By Glenda Rice Collins, For The Oklahoman
Published December 21, 2014
Two extraordinary contemporary art exhibitions, reflecting Eastern and Western cultures globally, continue through mid-January in the heartland of the United States.
“My Generation: Young Chinese Artists” continues through Jan. 18 at the Oklahoma City Museum of Art, and “State of the Art: Discovering American Art Now,” an exhibition representing some 100 American emerging artists, continues through Jan. 19 at Crystal Bridges Museum of American Art in Bentonville, Ark., where it was brilliantly conceived and produced.
Both exhibitions exude striking originality, provocative content and diverse inspiration, accomplishing a uniquely expanded territory for edgy “world-class” standards and comparisons.
For the young Chinese, as for Americans, globalization, alienation, pollution and rebellion are daily realities, though the gifted Chinese artists live very well and are “treated like rock stars,” in a hyper-Capitalist society, according to “My Generation” curator Barbara Pollack, author of “Wild, Wild East.”
While investigative journalist and curator Pollack made numerous, immersive trips to China’s burgeoning arts scene, since the mid-1990s, “State of the Art” co-curators — Crystal Bridges museum President Don Bacigalupi and his colleague Chad Alligood — this past year traveled about 100,000 miles to 1,000 U.S. destinations to select and showcase some 100 gifted, emerging American artists, not yet fully recognized globally.
The Chinese as well as the American artists are bridging global communication gaps through the international common language of the arts, though, according to Pollack, “they (in China) have little in common with their parents’ views of what art is.”
The diversity of styles represented in both exhibitions — featuring painting, photography, installations, performance art and highly sophisticated videos using cutting-edge technology — appears to put them all on somewhat common ground, within various realms of universal human emotions, both poignant and perceptive.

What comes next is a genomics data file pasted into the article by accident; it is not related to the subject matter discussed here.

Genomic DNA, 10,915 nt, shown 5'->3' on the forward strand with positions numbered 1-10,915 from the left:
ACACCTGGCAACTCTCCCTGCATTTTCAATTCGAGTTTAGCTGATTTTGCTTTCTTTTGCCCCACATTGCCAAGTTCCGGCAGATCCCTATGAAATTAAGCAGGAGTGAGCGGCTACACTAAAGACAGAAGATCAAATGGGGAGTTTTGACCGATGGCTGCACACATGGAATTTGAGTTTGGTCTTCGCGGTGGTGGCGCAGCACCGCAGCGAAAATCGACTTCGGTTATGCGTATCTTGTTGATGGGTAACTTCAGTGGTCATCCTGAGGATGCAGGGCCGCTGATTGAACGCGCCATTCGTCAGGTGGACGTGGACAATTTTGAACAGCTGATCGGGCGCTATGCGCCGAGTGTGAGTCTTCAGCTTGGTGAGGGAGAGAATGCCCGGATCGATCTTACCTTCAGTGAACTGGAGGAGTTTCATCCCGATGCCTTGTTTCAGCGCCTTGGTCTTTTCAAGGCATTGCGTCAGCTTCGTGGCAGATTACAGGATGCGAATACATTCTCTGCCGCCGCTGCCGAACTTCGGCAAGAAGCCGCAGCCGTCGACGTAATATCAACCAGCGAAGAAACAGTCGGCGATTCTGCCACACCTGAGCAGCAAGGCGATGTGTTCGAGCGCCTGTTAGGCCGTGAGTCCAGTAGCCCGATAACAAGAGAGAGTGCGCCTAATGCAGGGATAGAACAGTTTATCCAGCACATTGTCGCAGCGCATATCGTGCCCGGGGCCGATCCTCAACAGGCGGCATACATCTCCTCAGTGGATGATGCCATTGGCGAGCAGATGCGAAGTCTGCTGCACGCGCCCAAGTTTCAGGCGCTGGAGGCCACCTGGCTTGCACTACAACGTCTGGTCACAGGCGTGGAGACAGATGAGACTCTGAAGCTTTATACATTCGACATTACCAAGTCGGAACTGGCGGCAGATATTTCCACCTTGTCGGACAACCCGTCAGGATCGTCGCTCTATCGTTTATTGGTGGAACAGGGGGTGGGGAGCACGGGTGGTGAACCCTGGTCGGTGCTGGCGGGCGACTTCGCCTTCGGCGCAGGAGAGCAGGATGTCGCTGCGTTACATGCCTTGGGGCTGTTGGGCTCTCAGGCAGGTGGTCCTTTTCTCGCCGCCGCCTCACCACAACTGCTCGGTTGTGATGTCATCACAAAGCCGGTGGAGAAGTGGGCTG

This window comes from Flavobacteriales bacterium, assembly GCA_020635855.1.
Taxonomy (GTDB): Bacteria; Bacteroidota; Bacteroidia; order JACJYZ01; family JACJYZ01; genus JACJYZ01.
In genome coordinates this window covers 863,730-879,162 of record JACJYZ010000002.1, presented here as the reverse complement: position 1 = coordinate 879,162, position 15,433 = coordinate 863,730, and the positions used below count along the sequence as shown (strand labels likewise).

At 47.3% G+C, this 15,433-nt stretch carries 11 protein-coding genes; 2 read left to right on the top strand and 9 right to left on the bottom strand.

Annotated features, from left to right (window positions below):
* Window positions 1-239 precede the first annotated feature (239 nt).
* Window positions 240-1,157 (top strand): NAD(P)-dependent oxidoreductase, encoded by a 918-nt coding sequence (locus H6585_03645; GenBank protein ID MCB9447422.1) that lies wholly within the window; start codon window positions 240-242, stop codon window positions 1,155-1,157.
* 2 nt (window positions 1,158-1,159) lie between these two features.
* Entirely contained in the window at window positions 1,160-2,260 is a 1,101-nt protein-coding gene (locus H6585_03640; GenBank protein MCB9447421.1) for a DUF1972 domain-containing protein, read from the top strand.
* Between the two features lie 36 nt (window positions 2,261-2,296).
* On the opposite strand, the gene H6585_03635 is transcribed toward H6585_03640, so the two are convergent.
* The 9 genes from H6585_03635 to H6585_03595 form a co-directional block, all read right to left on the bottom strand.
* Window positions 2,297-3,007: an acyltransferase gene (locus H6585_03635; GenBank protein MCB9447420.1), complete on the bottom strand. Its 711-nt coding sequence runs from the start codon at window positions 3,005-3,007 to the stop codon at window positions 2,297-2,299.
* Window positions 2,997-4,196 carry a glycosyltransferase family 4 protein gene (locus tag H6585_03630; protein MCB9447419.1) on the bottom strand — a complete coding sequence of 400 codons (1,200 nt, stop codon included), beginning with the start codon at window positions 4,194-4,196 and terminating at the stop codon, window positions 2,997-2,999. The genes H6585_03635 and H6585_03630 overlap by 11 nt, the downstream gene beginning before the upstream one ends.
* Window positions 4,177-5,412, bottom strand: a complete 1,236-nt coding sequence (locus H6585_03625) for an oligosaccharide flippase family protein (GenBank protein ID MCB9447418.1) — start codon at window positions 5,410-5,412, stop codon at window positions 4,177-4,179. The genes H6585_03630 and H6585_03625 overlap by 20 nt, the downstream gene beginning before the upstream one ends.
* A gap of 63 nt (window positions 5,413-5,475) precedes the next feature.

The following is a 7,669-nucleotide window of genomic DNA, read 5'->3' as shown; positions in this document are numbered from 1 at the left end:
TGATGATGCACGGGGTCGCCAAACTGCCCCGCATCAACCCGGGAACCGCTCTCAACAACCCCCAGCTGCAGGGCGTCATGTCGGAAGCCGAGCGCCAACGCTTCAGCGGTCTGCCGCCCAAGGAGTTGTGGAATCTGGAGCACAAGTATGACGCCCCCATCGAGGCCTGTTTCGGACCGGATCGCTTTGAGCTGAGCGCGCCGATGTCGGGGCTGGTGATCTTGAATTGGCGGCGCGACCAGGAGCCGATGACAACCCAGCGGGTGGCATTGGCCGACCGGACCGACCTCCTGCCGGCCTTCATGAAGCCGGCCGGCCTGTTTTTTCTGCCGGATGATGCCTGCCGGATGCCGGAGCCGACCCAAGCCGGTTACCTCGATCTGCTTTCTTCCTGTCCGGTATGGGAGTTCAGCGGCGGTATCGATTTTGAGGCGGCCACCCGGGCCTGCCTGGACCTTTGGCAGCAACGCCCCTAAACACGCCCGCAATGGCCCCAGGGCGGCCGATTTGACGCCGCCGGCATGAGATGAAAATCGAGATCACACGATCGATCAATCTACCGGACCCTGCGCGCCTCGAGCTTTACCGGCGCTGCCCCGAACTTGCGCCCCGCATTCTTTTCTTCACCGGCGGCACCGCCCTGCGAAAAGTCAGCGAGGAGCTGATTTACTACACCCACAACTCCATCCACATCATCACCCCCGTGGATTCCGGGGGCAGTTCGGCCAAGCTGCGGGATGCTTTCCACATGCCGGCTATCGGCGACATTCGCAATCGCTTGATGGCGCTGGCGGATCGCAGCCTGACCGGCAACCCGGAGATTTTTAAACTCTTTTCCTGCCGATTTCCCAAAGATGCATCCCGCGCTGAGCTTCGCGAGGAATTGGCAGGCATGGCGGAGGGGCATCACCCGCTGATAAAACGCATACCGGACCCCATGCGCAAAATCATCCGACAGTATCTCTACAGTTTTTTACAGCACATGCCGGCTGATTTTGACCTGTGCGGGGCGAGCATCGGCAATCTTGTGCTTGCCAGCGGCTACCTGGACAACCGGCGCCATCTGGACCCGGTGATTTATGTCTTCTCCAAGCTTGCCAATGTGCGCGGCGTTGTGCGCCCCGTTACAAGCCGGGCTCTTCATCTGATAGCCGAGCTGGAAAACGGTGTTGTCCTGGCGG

“The medium is both the message and the massage,” as Canadian philosopher Marshall McLuhan famously said in the 1960s, regarding cultural influences in the decade before futurist Alvin Toffler’s “Future Shock” was published.
Products of culture
For “My Generation” sophisticated humor, Liu Chuang’s video “Untitled (The Dancing Partner),” from 2010, shows two white sedans disrupting traffic in the busy streets of Beijing by merely driving for miles at the minimum speed limit as side-by-side partners in their own world.
Be forewarned, “acting out” for the nine “bad boys” of the Chinese Double Fly Art Center provokes free-spirited video art for “My Generation,” which affronts standards of pornography via their energetic alternative lifestyles in China.
Meanwhile, innovative performance art video at “State of the Art” includes Chris Larson’s “Heavy Rotation” video, which shows his own analytical antics within the mysterious space of a rotating architectural structure.
States of the arts
“State of the Art,” at Crystal Bridges, draws from every region of the United States, thus examining the ways in which today’s emerging artists are informed by the past. Innovation with old and new materials, plus engagement with current relevant issues, trends here, as in China.
For the young Chinese artists who have survived what “My Generation” curator Pollack calls “a whiplash of cultural identity” during their upbringing in a one-child-per-family, post-Mao China, the acting out and rebellious nature would seem predictable and magnified.
“If you grow up in a country that has such a connection with (a 5,000-year) tradition … most are rebelling against scroll painting … toward 21st century art,” Pollack said during a recent Oklahoma City Museum of Art panel discussion.
Having grown up with an open-door policy in China, Pollack said, “These artists want to get access to galleries in the West. They know how to speak to a global audience better than anyone else in the world. … Their vitality and desperate energy come from a sense of uncertainties of identity.”
“State of the Art” encompasses a stunning array of diverse, contemporary arts, ranging from the seemingly quirky to labor-intensive structural sculpture, from a wide range of ages and skills, to also include thought-provoking action/interaction environments, such as artist Andy DuCett’s clever “Mom Booth,” where visitors can converse with various real mothers, in person.
Song Kun (Chinese, b. 1977). Burning Rebirth, 2011. Oil on canvas. © Song Kun, courtesy of the artist and Boers-Li Gallery, Beijing.